In one of the early letters, Van Gogh expressed an aspiration that remained significant for him throughout his life:

Let us keep courage and try to be patient and gentle. And not mind being eccentric, and make distinction between good and evil.

It’s also a thought bittersweet in hindsight, given the self-compassion it implies for being eccentric. Years later, that very eccentricity would be interpreted as madness by his neighbors, who would evict him from his house and lead to his checking into an insane asylum.

Meanwhile, his bouts of depression, when they descended upon him, were unforgiving. In another letter to Theo, he writes:

I am so angry with myself because I cannot do what I should like to do, and at such a moment one feels as if one were lying bound hand and foot at the bottom of a deep dark well, utterly helpless.

'Self-Portrait with Straw Hat' by Vincent van Gogh, winter 1887/1888

But underlying his deep despair is a subtle sense of optimism that carries him and enables him to continue painting despite the mental anguish:

This is my ambition, which is founded less on anger than on love, founded more on serenity than on passion. It is true that I am often in the greatest misery, but still there is within me a calm, pure harmony and music. In the poorest huts, in the dirtiest corner, I see drawings and pictures. And with irresistible force my mind is drawn towards these things. Believe me that sometimes I laugh heartily because people suspect me of all kinds of malignity and absurdity, of which not a hair of my head is guilty — I, who am really no one but a friend of nature, of study, of work, and especially of people.

Like artist Maira Kalman, who asserted nearly a century and a half later that work and love are the two keys to a full life, Van Gogh begins to see his work as his unflinching sense of purpose, his salvation:

How much sadness there is in life! Nevertheless one must not become melancholy. One must seek distraction in other things, and the right thing is to work.

Having at one point subsisted primarily on bread, coffee and absinthe, he embraces work as life’s highest reward, worth any sacrifice:

I believe more and more that to work for the sake of the work is the principle of all great artists: not to be discouraged even though almost starving, and though one feels one has to say farewell to all material comfort.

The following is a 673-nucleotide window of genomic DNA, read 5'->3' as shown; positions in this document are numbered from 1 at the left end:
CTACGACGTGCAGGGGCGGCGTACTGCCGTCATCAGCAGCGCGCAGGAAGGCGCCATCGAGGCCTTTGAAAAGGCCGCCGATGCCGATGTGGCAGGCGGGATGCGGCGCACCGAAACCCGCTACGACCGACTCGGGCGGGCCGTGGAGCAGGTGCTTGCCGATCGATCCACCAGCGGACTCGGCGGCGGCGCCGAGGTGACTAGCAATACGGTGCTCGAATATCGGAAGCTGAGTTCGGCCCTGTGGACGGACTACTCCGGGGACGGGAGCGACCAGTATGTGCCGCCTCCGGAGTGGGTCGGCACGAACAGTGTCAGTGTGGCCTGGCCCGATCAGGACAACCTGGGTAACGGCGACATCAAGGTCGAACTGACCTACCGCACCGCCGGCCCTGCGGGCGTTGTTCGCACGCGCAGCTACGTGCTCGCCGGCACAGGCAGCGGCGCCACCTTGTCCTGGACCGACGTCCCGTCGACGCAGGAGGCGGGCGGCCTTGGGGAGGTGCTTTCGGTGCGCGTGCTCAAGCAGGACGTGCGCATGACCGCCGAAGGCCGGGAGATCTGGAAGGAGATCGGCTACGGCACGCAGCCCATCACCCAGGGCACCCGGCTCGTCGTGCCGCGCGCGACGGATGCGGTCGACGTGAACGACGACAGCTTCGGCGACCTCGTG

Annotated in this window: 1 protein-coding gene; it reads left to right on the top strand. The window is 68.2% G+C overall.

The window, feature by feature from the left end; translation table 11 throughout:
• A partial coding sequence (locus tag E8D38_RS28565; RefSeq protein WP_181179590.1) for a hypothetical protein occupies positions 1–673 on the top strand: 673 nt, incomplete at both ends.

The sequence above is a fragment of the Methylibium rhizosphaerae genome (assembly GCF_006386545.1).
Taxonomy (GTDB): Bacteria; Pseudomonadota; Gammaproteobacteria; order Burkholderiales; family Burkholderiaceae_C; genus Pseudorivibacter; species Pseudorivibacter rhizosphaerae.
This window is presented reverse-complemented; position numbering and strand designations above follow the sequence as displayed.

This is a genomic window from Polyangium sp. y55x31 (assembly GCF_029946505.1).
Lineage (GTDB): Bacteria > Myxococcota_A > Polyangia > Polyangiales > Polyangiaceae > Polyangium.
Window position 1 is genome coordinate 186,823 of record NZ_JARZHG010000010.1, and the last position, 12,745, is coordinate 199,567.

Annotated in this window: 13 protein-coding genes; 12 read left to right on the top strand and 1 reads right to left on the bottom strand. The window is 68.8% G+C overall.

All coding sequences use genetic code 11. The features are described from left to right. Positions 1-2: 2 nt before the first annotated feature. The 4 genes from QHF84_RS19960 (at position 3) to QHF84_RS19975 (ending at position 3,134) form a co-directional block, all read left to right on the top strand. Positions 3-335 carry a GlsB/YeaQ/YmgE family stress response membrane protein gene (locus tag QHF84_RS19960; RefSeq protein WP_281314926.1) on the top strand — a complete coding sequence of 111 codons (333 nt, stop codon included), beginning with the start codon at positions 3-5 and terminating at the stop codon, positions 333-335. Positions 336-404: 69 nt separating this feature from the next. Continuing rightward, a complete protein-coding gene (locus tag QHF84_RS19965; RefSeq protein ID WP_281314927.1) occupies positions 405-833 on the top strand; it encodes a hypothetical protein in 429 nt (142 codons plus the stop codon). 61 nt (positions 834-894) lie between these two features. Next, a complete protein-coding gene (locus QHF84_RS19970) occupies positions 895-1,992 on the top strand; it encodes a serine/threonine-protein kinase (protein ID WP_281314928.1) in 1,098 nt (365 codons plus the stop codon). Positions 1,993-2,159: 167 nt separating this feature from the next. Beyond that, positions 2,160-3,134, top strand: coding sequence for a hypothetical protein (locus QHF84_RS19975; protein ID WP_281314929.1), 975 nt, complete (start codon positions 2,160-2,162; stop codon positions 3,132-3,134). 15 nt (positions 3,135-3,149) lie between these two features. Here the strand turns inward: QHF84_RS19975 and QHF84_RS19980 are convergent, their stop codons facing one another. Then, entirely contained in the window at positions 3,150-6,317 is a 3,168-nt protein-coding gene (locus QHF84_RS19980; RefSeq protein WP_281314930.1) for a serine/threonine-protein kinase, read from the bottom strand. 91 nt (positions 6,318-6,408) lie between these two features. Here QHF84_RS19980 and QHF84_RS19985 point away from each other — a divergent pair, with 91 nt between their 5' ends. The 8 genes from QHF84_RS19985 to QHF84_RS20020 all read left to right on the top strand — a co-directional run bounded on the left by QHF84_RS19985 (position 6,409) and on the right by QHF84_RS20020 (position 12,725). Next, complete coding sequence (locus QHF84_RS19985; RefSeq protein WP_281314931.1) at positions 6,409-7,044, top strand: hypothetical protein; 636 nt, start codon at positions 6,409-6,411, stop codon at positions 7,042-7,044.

'Self-Portrait with Bandaged Ear,' 1889, painted shortly after he sliced off his own ear

But in reflecting — as Kurt Vonnegut memorably did — on what makes life fulfilling, it seems that rather than conveying a conviction to his brother, Van Gogh is trying to convince himself:

I have nature and art and poetry, and if that is not enough, what is enough?

And yet, Van Gogh ultimately sees his psychological struggles not as something to negate but as his artistic truth, as a vital part of his honest experience, which is the necessary foundation of great art:

Do you know that it is very, very necessary for honest people to remain in art? Hardly anyone knows that the secret of beautiful work lies to a great extent in truth and sincere sentiment.

Complement My Life & Love Are One with Kierkegaard on creativity and anxiety, then revisit Van Gogh’s never-before-revealed sketchbooks.

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04 JUNE, 2014

Andy Warhol on Sex and Love

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“Romance is finding your fantasy in people who don’t have it.”

“Is sex necessary?” young E.B. White and James Thurber asked in their endlessly delightful 1929 collaboration. “When we hook up with another, in sex or love (or, more rarely, both) we prove that our isolation is not permanent,” Dorion Sagan, son of Carl and a terrific science storyteller in his own right, wrote in his fascinating history of sex. “Part of the modern ideology of love,” Susan Sontag said in her 1978 meditation on love, sex, and the world between, “is to assume that love and sex always go together… And probably the greatest problem for human beings is that they just don’t.” But hardly anyone has articulated this paradoxical premise better than Andy Warhol in his 1975 sort-of-memoir The Philosophy of Andy Warhol (From A to B and Back Again) (public library) — a compendium of his reflections on everything from art and beauty to food and fashion to money and success.